Verses 1-11 - It was determined by the
    counsel of God, before it was determined by the counsel of Festus, that Paul should go to Rome; for God had wor for him to do there. The course they steered, and the places the touched at, are here set down. And God here encourages those who suffe for him, to trust in him; for he can put it into the hearts of those to befriend them, from whom they least expect it. Sailors must make the best of the wind: and so must we all in our passage over the ocean of this world. When the winds are contrary, yet we must be getting forwar as well as we can. Many who are not driven backward by cros providences, do not get forward by favourable providences. And man real Christians complain as to the concerns of their souls, that the have much ado to keep their ground. Every fair haven is not a saf haven. Many show respect to good ministers, who will not take their advice. But the event will convince sinners of the vanity of their hopes, and the folly of their conduct.


    Greek Textus Receptus


    ως
    5613 ADV δε 1161 CONJ εκριθη 2919 5681 V-API-3S του 3588 T-GSM αποπλειν 636 5721 V-PAN ημας 2248 P-1AP εις 1519 PREP την 3588 T-ASF ιταλιαν 2482 N-ASF παρεδιδουν 3860 5707 V-IAI-3P τον 3588 T-ASM τε 5037 PRT παυλον 3972 N-ASM και 2532 CONJ τινας 5100 X-APM ετερους 2087 A-APM δεσμωτας 1202 N-APM εκατονταρχη 1543 N-DSM ονοματι 3686 N-DSN ιουλιω 2457 N-DSM σπειρης 4686 N-GSF σεβαστης 4575 A-GSF

    Vincent's NT Word Studies

    1.
    Sail (apoplein). Lit., sail away.

    Band. See on Mark xv. 16.


    Robertson's NT Word Studies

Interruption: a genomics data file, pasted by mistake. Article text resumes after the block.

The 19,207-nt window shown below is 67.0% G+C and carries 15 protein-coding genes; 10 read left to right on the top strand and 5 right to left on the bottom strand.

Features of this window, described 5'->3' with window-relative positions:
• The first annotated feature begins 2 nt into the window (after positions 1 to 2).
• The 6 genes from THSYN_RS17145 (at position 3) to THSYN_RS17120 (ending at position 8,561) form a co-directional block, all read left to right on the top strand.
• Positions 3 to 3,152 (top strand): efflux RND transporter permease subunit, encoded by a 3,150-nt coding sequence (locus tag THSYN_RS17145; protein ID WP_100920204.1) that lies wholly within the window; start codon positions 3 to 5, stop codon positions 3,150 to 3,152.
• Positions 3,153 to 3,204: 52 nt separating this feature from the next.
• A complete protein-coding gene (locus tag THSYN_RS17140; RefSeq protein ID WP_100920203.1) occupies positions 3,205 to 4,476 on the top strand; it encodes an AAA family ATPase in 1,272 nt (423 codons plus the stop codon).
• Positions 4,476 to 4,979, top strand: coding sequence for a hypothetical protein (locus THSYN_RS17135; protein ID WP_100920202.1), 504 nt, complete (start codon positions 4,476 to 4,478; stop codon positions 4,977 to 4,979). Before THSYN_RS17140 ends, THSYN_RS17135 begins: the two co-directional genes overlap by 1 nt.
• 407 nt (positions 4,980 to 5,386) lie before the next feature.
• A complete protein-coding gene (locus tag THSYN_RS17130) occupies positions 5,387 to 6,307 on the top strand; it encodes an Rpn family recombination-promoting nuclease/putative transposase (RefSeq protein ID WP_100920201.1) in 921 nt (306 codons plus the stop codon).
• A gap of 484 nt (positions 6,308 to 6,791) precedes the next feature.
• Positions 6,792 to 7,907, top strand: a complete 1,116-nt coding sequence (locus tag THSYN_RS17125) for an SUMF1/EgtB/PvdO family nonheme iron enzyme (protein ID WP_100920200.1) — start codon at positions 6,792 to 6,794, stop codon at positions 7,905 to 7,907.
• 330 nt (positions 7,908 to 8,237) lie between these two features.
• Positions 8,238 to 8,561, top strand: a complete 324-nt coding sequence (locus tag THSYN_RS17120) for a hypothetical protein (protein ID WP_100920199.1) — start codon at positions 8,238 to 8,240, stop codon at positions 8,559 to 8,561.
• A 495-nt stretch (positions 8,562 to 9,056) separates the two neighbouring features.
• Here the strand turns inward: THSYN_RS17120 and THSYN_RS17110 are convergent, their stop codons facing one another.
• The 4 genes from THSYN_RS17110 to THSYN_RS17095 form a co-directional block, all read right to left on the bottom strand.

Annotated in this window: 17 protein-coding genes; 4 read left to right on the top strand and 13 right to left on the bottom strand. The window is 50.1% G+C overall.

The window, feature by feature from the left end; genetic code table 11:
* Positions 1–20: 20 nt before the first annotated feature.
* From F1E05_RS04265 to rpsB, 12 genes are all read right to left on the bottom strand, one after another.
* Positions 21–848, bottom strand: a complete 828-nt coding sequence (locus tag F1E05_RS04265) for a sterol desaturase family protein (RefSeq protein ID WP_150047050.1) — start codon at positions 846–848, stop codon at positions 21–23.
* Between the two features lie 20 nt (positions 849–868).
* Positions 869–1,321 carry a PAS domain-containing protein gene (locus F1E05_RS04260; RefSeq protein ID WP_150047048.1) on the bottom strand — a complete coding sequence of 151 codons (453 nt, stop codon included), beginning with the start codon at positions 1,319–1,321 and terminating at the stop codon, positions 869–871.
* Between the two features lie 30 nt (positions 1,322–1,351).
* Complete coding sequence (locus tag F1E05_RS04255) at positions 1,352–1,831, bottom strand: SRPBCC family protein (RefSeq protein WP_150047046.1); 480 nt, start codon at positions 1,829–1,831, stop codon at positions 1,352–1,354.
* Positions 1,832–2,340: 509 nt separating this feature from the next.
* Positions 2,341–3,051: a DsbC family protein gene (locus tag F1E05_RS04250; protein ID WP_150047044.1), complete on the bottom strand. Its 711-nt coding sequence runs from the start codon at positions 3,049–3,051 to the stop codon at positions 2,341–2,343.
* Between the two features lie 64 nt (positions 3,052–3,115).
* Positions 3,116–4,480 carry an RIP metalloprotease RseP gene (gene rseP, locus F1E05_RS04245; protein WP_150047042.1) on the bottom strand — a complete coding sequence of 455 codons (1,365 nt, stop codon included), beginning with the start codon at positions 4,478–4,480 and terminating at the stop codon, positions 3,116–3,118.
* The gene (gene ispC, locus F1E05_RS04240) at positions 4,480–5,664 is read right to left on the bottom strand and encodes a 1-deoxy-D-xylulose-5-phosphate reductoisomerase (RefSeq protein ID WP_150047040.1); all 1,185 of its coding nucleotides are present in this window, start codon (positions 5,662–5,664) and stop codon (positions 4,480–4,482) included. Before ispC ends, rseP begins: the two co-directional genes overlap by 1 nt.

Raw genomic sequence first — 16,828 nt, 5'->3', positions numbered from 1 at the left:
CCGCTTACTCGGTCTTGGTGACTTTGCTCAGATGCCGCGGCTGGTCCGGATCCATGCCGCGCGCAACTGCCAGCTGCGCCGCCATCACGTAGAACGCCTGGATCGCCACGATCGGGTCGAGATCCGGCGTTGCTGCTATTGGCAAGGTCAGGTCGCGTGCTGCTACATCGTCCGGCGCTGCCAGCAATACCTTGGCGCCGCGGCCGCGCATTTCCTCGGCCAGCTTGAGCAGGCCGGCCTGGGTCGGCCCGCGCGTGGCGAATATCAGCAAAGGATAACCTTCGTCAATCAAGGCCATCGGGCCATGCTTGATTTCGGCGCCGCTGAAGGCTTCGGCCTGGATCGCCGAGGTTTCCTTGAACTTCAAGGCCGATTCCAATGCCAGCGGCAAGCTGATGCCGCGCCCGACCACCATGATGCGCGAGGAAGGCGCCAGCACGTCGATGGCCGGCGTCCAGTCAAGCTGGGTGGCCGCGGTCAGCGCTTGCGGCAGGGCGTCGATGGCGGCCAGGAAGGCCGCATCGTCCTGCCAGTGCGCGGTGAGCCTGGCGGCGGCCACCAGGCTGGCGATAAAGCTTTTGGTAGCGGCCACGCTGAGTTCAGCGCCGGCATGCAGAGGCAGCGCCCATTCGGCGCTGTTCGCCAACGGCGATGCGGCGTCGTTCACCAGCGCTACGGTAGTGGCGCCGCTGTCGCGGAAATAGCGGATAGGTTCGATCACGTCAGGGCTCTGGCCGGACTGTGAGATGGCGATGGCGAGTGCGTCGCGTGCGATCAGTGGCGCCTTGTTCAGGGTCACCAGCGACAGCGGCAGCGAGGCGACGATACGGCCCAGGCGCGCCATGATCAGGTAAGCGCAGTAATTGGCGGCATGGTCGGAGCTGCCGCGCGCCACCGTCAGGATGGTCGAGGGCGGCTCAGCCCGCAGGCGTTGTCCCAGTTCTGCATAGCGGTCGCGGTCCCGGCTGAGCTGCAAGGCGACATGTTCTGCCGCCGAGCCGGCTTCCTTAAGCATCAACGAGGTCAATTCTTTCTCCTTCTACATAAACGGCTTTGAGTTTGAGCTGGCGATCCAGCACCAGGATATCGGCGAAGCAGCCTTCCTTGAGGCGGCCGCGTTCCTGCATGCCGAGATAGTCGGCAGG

27:1 {That we should sail} (tou apoplein hemas). this genitive articular infinitive with ekriqe like the LXX construction translating the Hebrew infinitive construct is awkward in Greek. Several similar examples in #Lu 17:1; Ac 10:25; 20:3 (Robertson, _Grammar_, p. 1068). Luke alone uses this old verb in N.T. He uses nine compounds of plew, to sail. Note the reappearance of "we" in the narrative. It is possible, of course, that Luke was not with Paul during the series of trials at Caesarea, or at least, not all the time. But it is natural for Luke to use "we" again because he and Aristarchus are travelling with Paul. In Caesarea Paul was the center of the action all the time whether Luke was present or not. The great detail and minute accuracy of Luke's account of this voyage and shipwreck throw more light upon ancient seafaring than everything else put together. Smith's _Voyage and Shipwreck of St. Paul_ is still a classic on the subject. Though so accurate in his use of sea terms, yet Luke writes like a landsman, not like a sailor. Besides, the character of Paul is here revealed in a remarkable fashion. {They delivered} (paredidoun). Imperfect active wmega form rather than the old -mi form paredidosan as in #4:33, from paradidwmi. Perhaps the imperfect notes the continuance of the handing over. {Certain other prisoners} (tinas heterous desmwtas). Bound (desmwtas) like Paul, but not necessarily appellants to Caesar, perhaps some of them condemned criminals to amuse the Roman populace in the gladiatorial shows, most likely pagans though heterous does not have to mean different kind of prisoners from Paul. {Of the Augustan band} (speires sebastes). Note Ionic genitive speires, not speiras. See on Mt 27:1; Ac 10:1. cohortis augustae. We do not really know why this cohort is called "Augustan." It may be that it is part of the imperial commissariat (_frumentarii_) since Julius assumes chief authority in the grain ship (verse #11). These legionary centurions when in Rome were called _peregrini_ (foreigners) because their work was chiefly in the provinces. this man Julius may have been one of them.